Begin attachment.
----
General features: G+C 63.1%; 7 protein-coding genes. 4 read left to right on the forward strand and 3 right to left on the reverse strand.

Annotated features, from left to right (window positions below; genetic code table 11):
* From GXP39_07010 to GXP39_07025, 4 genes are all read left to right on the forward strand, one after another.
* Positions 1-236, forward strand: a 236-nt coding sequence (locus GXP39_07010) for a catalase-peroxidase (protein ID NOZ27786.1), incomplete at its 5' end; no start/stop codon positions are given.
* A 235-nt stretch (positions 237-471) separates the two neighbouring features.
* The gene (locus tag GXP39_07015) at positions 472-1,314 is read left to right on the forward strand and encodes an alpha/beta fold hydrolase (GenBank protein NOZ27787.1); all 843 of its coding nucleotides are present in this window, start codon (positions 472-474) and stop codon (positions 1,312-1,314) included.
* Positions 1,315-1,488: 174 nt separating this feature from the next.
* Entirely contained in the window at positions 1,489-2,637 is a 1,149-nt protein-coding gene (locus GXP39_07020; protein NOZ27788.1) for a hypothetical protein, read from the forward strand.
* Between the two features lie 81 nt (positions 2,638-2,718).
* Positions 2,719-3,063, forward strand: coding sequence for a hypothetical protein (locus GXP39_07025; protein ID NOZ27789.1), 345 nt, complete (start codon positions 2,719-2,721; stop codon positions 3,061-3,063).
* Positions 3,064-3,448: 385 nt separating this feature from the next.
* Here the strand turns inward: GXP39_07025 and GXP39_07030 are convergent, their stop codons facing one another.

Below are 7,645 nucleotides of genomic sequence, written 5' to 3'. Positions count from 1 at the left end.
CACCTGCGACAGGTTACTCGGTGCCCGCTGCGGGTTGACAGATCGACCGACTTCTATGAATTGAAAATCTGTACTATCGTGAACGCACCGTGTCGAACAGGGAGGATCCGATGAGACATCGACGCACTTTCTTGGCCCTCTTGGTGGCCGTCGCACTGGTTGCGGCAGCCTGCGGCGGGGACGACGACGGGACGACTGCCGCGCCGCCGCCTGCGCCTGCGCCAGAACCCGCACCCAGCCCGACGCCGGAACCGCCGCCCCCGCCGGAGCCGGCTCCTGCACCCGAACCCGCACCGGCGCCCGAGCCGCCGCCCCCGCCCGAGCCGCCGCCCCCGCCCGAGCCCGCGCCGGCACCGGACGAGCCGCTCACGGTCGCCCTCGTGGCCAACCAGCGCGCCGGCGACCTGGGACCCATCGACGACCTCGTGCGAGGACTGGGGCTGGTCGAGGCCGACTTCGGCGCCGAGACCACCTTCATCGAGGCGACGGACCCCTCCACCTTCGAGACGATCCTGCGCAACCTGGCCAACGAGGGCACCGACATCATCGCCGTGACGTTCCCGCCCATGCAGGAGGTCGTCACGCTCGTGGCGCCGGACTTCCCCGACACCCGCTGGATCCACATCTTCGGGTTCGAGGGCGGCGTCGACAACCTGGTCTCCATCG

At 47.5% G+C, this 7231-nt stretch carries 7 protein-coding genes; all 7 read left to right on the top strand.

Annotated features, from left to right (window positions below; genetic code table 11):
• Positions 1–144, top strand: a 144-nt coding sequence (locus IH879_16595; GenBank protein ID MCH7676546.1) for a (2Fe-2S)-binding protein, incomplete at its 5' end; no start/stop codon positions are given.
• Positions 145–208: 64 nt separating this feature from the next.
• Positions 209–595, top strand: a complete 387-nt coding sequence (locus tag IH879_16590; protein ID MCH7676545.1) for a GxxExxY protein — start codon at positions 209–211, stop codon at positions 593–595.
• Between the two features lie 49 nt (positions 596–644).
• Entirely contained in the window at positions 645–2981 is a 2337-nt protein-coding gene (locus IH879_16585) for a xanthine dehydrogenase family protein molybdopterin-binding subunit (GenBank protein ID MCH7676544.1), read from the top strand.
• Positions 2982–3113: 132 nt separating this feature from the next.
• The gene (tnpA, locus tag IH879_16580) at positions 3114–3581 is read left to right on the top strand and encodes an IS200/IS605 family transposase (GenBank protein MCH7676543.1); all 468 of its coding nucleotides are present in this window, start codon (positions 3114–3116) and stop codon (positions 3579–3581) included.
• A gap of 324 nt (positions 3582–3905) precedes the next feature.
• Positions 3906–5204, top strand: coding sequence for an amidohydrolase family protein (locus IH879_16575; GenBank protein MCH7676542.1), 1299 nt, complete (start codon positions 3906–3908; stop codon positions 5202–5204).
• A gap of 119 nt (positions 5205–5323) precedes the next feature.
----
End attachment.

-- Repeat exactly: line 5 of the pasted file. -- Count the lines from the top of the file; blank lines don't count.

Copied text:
* A 235-nt stretch (positions 237-471) separates the two neighbouring features.